Left bipolar hip arthroplasty under general anesthesia was planned. While the patient was kept fasting for surgery, normal saline at 1 ml/kg/h was commenced. The operating room temperature was kept at 25°C. During assembly of the intravenous tubings and pressure transducers, care was taken to remove all air bubbles. The patient was premedicated with oral lorazepam 1 mg 45 min prior to scheduled surgery and pulse oximeter was connected on arrival in the operation theater. Intraoperative monitoring included electrocardiogram, SpO 2 , end-tidal carbon dioxide, respiratory gas monitor, temperature, invasive arterial pressure by radial artery cannulation, central venous pressure (CVP), TEE and urine output monitoring. Prior to induction, the arterial blood gas analysis showed the following values: pH 7.40, partial pressure of carbon dioxide 35 mmHg, partial pressure of oxygen 43 mmHg, base deficit -1.7 m mol/L and saturation 77%. Anesthesia was induced with intravenous administration of midazolam 1.5 mg, fentanyl 100 μg, etomidate 12 mg and vecuronium 8 mg. After endotracheal intubation, the left internal jugular vein was cannulated with 5 F double lumen catheter; subsequently transesophageal echocardiographic (TEE) probe was placed. Anesthesia was maintained with oxygen in air (50:50), sevoflurane (end-tidal concentration 2-2.5%) and incremental doses of fentanyl. Antibiotic prophylaxis was achieved with cefoperazone and amikacin. A four-chamber view on TEE with color Doppler confirmed the findings of TTE. A short-axis view at the midpapillary level was used to evaluate the volume status and global ventricular function. Norepinephrine infusion was kept ready to treat any systemic hypotension, but was not required. Intraoperative fluid administration was guided by central venous pressure (CVP) and TEE monitoring. The systolic BP varied from 108 to 136 mmHg, diastolic BP varied from 55 to 80 mmHg, HR varied from 74 to 106 beats/min, CVP varied from 7 to 10 mmHg and SpO 2 varied from 83 to 93%. Surgery was performed in a right lateral position, using a noncemented 13-mm femoral stem and 22/45-mm femoral head (Hastings, De Puy International Ltd. Leeds, United Kingdom). Intraoperative fluid losses and blood loss of 300 ml were replaced with 1500 ml of ringer lactate and 300 ml of fresh frozen plasma. The total urine output was 300 ml. Surgery lasted 72 min. The patient's trachea was extubated and transferred to the intensive care unit. Postoperative analgesia was achieved with intravenous infusions of tramadol (100 mg 8 hourly) and morphine (3 mg 8 hourly). Low-molecular weight heparin (dalteparin, 2500 IU 12 hourly) was administered subcutaneously to reduce the risk of thromboembolism. Postoperative SpO 2 on room air was 78%. After an uneventful recovery, the patient was shifted to the ward on day 1 and discharged from the hospital on day 5.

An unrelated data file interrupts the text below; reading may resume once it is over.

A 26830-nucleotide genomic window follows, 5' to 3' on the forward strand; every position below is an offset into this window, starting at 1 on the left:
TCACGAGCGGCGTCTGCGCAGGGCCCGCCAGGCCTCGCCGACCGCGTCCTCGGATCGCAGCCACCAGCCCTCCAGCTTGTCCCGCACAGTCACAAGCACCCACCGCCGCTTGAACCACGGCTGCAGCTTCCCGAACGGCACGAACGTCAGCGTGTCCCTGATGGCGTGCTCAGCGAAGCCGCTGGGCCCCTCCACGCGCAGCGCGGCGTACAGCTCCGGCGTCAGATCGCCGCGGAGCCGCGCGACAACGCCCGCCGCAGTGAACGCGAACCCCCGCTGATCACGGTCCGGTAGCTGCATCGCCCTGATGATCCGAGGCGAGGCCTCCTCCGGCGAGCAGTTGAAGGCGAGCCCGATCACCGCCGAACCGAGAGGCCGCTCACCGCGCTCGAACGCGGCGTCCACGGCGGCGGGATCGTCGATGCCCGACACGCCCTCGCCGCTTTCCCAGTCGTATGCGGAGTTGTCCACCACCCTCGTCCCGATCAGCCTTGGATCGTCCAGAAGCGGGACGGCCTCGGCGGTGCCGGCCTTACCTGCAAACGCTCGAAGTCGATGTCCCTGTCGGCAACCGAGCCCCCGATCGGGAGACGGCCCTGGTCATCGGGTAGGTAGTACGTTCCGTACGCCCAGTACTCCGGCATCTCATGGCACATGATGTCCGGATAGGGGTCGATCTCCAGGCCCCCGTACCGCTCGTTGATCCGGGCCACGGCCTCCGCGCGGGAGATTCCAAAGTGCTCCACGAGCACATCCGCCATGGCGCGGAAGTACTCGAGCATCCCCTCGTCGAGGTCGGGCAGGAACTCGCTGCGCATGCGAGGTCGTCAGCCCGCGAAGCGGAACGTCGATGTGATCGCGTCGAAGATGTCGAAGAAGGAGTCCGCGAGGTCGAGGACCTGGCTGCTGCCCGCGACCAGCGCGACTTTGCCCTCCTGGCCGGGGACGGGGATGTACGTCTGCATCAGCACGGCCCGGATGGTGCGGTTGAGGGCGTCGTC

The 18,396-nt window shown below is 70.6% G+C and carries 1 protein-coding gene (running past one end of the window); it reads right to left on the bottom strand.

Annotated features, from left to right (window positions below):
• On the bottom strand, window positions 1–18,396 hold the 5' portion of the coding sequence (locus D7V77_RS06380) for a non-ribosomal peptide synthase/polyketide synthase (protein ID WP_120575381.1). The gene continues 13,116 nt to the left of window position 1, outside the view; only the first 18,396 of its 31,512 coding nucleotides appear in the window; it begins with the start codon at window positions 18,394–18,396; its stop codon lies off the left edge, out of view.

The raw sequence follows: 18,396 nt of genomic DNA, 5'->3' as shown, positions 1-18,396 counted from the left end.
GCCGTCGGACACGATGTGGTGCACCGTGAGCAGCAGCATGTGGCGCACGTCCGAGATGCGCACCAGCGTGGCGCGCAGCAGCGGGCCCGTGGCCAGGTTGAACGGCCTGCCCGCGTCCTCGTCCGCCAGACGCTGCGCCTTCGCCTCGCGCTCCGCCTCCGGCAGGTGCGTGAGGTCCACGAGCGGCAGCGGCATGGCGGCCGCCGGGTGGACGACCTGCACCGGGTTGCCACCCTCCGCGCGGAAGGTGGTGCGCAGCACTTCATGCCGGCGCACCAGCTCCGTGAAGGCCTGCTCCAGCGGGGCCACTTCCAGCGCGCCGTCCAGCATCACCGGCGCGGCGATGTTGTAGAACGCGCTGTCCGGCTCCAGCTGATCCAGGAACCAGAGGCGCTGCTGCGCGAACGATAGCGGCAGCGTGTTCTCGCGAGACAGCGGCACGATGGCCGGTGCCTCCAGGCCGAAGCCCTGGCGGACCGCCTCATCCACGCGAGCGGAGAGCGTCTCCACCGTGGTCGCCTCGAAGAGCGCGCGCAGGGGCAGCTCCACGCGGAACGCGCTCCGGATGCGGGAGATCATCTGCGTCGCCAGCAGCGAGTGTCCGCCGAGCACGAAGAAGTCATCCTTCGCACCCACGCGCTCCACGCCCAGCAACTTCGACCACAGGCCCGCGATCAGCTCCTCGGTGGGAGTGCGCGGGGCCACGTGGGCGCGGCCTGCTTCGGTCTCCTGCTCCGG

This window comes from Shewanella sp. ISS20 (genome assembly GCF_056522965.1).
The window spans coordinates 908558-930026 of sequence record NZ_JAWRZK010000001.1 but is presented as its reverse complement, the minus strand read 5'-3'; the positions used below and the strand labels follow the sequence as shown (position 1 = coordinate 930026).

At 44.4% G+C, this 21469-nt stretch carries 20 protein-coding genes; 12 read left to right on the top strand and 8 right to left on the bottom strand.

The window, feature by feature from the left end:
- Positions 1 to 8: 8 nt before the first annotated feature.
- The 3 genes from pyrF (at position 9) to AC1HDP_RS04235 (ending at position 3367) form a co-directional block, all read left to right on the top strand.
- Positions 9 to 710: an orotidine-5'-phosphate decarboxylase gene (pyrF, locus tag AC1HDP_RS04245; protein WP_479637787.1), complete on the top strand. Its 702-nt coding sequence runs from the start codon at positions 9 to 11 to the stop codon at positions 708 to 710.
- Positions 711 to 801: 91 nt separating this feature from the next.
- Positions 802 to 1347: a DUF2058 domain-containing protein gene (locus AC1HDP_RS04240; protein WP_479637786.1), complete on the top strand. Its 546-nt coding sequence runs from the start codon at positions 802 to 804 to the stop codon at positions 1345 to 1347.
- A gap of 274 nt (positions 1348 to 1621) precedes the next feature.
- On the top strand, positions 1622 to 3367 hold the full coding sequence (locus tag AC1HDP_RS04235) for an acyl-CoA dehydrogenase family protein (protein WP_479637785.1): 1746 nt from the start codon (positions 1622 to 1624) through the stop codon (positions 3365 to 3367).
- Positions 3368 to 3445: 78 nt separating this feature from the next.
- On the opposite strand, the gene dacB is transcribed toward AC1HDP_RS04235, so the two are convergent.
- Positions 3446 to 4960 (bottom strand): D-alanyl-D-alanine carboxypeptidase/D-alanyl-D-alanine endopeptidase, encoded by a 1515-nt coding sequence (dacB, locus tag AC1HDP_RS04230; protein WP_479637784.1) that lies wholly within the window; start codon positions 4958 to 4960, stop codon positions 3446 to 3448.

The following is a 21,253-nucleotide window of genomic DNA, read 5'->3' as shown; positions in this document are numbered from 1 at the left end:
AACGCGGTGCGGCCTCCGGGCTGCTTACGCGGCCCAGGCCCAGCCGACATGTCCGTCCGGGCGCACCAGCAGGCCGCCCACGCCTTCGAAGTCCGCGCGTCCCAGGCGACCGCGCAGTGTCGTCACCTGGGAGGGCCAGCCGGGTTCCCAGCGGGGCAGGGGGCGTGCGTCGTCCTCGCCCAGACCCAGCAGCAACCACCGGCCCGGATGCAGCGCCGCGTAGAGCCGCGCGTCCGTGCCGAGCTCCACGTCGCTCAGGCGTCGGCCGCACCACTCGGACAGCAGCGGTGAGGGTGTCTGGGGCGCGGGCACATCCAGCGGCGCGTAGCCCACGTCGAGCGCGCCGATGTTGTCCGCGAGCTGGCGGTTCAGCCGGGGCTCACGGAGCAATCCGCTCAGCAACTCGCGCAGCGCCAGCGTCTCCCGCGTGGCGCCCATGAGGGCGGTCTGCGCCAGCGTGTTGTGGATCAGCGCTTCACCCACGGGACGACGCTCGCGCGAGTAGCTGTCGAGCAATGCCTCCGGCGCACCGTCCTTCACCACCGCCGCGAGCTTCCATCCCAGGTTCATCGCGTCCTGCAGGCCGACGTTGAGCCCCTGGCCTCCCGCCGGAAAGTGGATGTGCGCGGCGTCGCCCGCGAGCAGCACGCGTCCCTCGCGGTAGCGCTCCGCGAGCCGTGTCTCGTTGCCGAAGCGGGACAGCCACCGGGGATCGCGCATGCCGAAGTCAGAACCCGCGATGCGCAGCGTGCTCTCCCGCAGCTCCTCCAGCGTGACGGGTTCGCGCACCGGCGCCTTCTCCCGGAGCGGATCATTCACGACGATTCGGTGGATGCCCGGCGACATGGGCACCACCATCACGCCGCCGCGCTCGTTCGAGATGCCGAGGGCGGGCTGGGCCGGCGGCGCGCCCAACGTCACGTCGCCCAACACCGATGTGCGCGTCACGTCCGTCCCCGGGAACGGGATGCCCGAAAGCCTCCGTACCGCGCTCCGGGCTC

TOF is comprised of four anomalies: membranous ventricular septal defect, overriding aorta, right ventricular outflow tract (RVOT) stenosis and right ventricular hypertrophy. [3] The natural history of patients is variable, and more than 95% of the patients die by the age of 40 years. Cyanosis in these patients is caused by an insufficient pulmonary blood flow and mixing of arterial blood by venous blood (R→L shunt). Adverse effects of cyanosis on various organs and systems include ventricular dysfunction, secondary polycythaemia, hyperviscosity, decrease in von Willebrand factor and platelet function, increased fibrinolysis, proliferative lesions in glomeruli and increased incidence of cerebral abscesses. [4] It is very rare to encounter a 36-year-old patient of uncorrected TOF undergoing major noncardiac surgery. However, sporadic reports of transurethral resection of the bladder in a 74-year-old [5] and laparotomy in a 39-year-old patient [6] are mentioned in the literature.